At first, I thought someone was playing a really bad joke on me. After all, did it look like I was prepared to load a deer into the back seat of my car? Moreover, did I look trained to triage Bambi until I could find someone experienced in deer rehabilitation? I am fairly confident the expression on my face said it all before I even opened my mouth. I am also sure that moment sealed my fate for future trials in that judge’s court, but that is a story for another day.

There I was, a newly trained officer, worried about taking the deer out with one good shot, and a judge demanding that I do SOMETHING immediately to save the animal. Meanwhile, my sergeant was miles from my location with that ever-popular deer tag.
To give you a better appreciation for my stress level, I had the kind of snot running down my face that freezes before you can do anything about it. All the while I’m trying to explain tactfully that a rescue mission wasn’t in order and fielding questions about whether or not Bubba could “dress” the deer right there on the side of the road. At that point, I didn’t even think I would be able to wrap my frozen finger around the trigger, and I couldn’t figure out why Bubba was using the word dress in the same sentence with deer.
It felt like time was frozen just like the surrounding landscape as I waited for permission to destroy the deer. The poor thing was trying to stand and run off, all to no avail. He slowly slid down the snow-packed embankment and onto the edge of the road.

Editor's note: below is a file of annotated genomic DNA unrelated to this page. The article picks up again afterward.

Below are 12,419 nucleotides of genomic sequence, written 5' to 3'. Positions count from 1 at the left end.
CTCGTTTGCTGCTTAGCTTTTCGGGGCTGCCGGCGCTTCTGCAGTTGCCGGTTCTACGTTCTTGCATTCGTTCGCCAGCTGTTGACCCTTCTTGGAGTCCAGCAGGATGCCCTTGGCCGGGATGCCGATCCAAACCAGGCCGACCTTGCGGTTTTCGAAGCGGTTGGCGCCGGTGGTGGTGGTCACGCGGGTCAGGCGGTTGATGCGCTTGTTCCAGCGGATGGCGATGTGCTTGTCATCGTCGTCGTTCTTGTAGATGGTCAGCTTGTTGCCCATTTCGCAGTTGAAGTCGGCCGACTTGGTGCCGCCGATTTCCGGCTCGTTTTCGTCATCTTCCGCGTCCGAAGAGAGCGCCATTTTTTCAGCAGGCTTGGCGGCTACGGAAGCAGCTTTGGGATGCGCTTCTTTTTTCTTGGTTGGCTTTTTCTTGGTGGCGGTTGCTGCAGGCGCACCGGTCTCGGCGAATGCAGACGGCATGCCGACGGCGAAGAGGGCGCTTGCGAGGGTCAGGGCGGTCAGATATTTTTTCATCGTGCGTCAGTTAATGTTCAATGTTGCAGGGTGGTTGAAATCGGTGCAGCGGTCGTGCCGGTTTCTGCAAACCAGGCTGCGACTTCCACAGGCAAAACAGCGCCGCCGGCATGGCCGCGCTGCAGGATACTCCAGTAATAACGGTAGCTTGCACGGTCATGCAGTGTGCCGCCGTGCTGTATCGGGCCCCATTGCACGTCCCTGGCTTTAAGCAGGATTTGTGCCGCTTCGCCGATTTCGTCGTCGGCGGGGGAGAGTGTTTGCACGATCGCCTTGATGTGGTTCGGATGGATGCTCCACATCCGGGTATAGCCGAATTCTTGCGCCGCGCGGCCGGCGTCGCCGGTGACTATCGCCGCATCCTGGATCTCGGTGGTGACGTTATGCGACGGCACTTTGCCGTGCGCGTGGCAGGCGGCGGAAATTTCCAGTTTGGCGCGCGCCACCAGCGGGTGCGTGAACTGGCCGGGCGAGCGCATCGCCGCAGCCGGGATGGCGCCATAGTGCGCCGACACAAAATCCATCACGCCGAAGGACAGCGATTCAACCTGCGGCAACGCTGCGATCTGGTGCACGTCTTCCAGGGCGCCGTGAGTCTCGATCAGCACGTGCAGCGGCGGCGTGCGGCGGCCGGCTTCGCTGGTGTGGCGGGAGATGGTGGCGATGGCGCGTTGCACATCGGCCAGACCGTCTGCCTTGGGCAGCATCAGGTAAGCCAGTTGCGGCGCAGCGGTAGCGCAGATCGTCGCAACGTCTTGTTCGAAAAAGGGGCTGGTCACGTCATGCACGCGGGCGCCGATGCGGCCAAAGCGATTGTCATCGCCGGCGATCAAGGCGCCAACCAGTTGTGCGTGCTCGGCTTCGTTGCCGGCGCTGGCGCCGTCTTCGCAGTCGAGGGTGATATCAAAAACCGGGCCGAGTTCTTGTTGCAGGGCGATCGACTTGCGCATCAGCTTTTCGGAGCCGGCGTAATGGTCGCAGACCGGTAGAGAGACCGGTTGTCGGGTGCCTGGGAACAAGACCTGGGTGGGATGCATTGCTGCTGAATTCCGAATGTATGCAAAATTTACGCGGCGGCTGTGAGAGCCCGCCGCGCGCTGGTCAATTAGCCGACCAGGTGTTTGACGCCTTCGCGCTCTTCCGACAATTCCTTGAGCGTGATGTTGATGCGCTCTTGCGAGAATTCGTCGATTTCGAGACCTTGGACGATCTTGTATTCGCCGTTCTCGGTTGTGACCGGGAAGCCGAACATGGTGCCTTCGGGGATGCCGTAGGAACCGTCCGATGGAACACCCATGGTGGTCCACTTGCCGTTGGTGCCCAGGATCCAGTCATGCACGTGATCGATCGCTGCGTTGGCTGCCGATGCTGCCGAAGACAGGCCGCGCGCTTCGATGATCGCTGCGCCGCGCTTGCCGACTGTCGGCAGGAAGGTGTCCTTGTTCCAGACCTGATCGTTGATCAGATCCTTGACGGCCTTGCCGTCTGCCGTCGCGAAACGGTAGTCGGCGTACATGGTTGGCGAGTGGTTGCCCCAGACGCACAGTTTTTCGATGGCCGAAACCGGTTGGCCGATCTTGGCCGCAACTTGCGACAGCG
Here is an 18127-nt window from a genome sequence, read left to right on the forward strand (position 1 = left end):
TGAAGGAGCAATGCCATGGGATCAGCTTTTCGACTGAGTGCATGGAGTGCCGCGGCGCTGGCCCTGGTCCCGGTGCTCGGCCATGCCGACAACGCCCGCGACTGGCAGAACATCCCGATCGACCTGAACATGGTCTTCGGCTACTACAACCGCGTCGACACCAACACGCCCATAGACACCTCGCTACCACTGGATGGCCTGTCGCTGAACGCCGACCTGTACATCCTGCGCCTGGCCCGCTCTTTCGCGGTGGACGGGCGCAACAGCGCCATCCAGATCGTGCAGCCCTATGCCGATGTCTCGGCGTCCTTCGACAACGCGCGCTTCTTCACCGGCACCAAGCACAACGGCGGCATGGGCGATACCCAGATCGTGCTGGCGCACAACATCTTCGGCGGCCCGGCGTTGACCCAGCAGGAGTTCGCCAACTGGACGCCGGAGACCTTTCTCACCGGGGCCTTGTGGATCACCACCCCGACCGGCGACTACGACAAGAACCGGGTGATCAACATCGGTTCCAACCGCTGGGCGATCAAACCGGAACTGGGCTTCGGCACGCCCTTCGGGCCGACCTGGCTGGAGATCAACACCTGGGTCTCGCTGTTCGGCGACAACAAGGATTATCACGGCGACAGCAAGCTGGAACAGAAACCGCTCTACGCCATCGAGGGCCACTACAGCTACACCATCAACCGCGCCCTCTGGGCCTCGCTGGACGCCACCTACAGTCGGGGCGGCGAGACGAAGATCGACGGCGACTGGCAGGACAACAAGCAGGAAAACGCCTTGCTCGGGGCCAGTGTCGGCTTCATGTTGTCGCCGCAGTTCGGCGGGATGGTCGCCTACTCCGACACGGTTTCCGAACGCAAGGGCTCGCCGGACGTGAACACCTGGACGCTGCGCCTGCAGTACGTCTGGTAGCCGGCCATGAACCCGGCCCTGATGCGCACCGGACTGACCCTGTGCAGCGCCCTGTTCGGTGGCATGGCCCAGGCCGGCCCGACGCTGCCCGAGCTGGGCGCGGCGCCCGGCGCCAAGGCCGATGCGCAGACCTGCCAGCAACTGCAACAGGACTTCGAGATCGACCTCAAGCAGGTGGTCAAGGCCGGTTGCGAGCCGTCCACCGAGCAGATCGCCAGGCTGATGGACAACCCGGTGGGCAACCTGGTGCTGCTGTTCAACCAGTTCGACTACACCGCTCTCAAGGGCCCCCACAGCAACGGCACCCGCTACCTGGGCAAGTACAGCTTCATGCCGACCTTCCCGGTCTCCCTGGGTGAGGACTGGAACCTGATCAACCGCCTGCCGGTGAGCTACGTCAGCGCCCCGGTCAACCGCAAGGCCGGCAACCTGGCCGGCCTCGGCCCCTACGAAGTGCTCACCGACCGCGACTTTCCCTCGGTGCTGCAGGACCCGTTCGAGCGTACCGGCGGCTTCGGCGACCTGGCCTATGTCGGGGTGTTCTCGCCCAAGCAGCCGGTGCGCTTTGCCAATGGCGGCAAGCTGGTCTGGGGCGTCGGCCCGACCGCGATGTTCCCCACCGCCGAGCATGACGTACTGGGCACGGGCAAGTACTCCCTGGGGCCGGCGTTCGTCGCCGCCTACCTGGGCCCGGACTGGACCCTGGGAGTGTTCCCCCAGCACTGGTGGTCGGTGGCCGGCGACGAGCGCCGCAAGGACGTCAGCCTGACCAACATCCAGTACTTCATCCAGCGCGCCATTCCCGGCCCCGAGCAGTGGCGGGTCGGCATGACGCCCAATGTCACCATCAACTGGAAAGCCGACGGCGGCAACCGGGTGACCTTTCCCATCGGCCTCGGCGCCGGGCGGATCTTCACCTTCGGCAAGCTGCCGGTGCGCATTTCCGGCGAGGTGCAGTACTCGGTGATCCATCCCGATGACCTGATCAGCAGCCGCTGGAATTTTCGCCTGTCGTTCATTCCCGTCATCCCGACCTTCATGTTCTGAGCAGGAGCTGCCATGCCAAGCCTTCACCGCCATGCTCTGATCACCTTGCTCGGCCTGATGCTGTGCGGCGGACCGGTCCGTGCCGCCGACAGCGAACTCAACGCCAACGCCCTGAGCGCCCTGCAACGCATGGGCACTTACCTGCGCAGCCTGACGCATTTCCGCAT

I knew what had to be done, so I got on the radio and let my sergeant know it was time. Fortunately, the judge decided my cruel and unusual punishment of doing nothing was far too much for him to bear, so he left. Bubba and another guy were on my heels, hoping for that prized deer tag like it was the state lottery. An antsy child meant one guy couldn’t stick around any longer, so that left Bubba as the last man standing. I promised him I would hold the tag, so he could drive a mile or so down the road for his hunting truck, which I didn’t fully understand until I saw the big chain and hook attached to the bed.
I had a small window of time and needed to move quickly, before my audience returned.
As I began my approach, Bambi locked eyes with me. Her injuries were severe, but limited to her legs. That meant she was well aware something bad was about to happen. Unfortunately, I had a real problem with the persistent eye-contact. I had to formulate a plan and fast. I drew my duty weapon and kept it by my side, as if that would ease the animal’s fear of the unknown. I wasn’t able to get in position because she could turn her head darn-near all the way behind her. Like I said, I had a real problem with the whole eye-contact thing, and I didn’t have the heart to pull the trigger with those big, brown eyes staring back at me.

I began running circles around Bambi, slipping and sliding on the icy ground, trying to disorient her. Finally, I was out of breath, and she was too dizzy to find my face. She looked straight ahead, and I tip-toed up behind her. Then it was over, with one well-placed shot, just in time for Bubba’s return. I was actually pretty proud of my tactics when it was all said and done.

Afterward, I sat in my car, took a deep breath, and went back in service. A minute later, I received a follow-up message on my laptop asking how many times I had to shoot Bambi. “Just once,” I told him. His response was, “Really? I was only kidding. It usually takes me two or three shots.” My comment back to him: “Guess I am just a good shot.”

I admit, I am still not a hunter but I have put my fair share of unfortunate creatures out of their misery since that day. While I may have devised some down-right hilarious tactics to get the job done, it always ended with one good shot.

(For more by John Wills’ “Women Warriors: Stories from the Thin Blue Line” go to or